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Protect Them

John 10:11-18

The Rev. Jon Roberts

25 April

2021

Calvary Episcopal Church

Indian Rocks Beach, FL

11 I am the good shepherd. The good shepherd lays down his life for the sheep. 12 He who is a hireling and not a shepherd, whose own the sheep are not, sees the wolf coming and leaves the sheep and flees; and the wolf snatches them and scatters them. 13 He flees because he is a hireling and cares nothing for the sheep. 14 I am the good shepherd; I know my own and my own know me, 15 as the Father knows me and I know the Father; and I lay down my life for the sheep. 16 And I have other sheep, that are not of this fold; I must bring them also, and they will heed my voice. So there shall be one flock, one shepherd. 17 For this reason the Father loves me, because I lay down my life, that I may take it again. 18 No one takes it from me, but I lay it down of my own accord. I have power to lay it down, and I have power to take it again; this charge I have received from my Father.”

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Ralph Wolf & Sam Sheepdog, Looney Tunes, 1953

Don’t think for a minute you are going to steal my sheep.[1]

In the tenth chapter of John this morning, the fourth Sunday in Easter, we present the theme of Jesus as The Good Shepherd. Within the text we will discover his attributes around the importance of being a protector. Of all the images to which we could relate to Jesus and his parable, we could hardly find a better one than that out of American culture, specifically a childhood cartoon. If Jesus is the Good Shepherd and the devil is the thief trying to steal the sheep, then let’s compare to the 1953 Loony Tune cartoon series of Ralph Wolf and Sam Sheepdog. How many of you remember that series? It was most popular on TV, running all the way through the early part of the 80’s. Ralph Wolf resembles the other popular character Willie Coyote, who we remember tried to catch the Roadrunner. The series is built around the satiric idea that both Ralph and Sam are blue collar workers who are just doing their jobs. Most of the cartoons begin at the beginning of the workday, in which they both arrive with lunch pails at a sheep-grazing meadow, exchange pleasant chitchat, and punch into the same time clock. Work having officially begun with the morning whistle at 8AM. Ralph, often turning to his own Amazon account within the ACME Co., repeatedly tries very hard to abduct the helpless sheep and invariably fails, either through his own ineptitude or the minimal but well-planned efforts of Sam (he is frequently seen sleeping), who always brutally punishes Ralph for the attempt.[2] He is showing by his strength how determined he was to protect the sheep. They go through this exchange until the end. At the end-of-the-day whistle and Sam punch out their time cards, where we hear them say, "Farewell Ralph. Farewell Sam. I’ll see you tomorrow.”

Jesus is the one who is trying to save the sheep and we know there is one who out to devour them. There is an eternal war being fought between two familiar foes, representing good and evil, where the Satan lurks around like a devilish wolf to devour the flock, grazing in God’s kingdom. Only Jesus is the one who stands in the way. The relationship of the Good Shepherd, found in Jesus encourages us to do what he did. We are to lay down our lives for someone who we love. This is our choice. Will you listen to his voice?[3]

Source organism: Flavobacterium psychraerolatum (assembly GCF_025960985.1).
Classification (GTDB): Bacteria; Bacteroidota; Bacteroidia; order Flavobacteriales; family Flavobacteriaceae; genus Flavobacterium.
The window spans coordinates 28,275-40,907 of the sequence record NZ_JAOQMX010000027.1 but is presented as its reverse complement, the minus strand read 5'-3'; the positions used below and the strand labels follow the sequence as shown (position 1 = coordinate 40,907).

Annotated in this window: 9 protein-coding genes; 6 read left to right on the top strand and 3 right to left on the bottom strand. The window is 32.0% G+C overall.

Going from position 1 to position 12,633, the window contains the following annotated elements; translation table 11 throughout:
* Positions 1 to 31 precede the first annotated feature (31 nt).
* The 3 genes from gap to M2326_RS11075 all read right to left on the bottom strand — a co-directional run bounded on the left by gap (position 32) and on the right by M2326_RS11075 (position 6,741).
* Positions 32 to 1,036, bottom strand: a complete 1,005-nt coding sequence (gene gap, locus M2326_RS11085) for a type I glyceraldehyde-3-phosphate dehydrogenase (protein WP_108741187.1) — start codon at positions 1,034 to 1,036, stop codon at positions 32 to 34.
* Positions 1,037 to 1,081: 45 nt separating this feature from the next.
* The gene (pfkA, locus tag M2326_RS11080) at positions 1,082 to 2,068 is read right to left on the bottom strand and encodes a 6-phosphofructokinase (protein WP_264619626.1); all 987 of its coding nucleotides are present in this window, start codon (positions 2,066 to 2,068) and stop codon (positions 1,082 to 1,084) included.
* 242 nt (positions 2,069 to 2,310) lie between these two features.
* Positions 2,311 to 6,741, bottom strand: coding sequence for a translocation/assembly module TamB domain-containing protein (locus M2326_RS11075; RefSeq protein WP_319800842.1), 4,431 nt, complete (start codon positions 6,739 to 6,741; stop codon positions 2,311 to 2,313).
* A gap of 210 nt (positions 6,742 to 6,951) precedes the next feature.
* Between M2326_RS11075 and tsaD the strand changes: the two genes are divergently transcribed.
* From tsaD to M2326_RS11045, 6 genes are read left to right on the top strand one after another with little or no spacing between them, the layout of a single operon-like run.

Did you know God has called you to be a shepherd to a flock given to you? If you were a nurse, your patients were your flock. If you were a teacher, your students were your flock. If you were a parent or grandparent, your kids are your flock and God calls you to protect. Although sheep want to be beside still waters, take naps and eat in green pastures, we also have the tendency to run off. This is what Jesus warns us about. If we do not have the strength to be the shepherd, we may be the wayward sheep. One form of running away from the safety of the flock comes from the life of an addiction. Addictions have a way to steal us away from God and they condemn us. We are enticed by them, thinking the more we have of it, the more it feeds us, but this is a deception that leads us away from the love of Christ.[4] It comes like a wolf in sheep’s clothing. Looking further into the psychology of the mind of the sheep, we are lured into pride, lust, envy, gluttony and coveting what is beyond our grasp.

This is the time when we come to ask for God’s protection and mercy to assist us in Word and Sacrament. It is so good that we come to church to inwardly digest his love in order to be restored. In our weakness we are made whole. When we cry out to him, he answers and when you spend enough time with him on those verdant hills, he teaches you how to protect the least and the loss. Are you able to voluntarily lay down your life for another? Parents and grandparents would not think twice, but please be cautious because the adversary will come, as soon as the whistle blows. He will show up for work, but God is with you. He leads you through the valley of the shadow of death and he gives you the strength. He gives you the strength to look the devil in the eyes, and with rod and staff to comfort thee, you tell him, “Don’t even think about coming in here and think you can steal my sheep.”

[1] The Rev. Jon Roberts
[2] https://en.wikipedia.org/wiki/Ralph_Wolf_and_Sam_Sheepdog
[3] John 10:11-18
[4] 1 John 3:16-24

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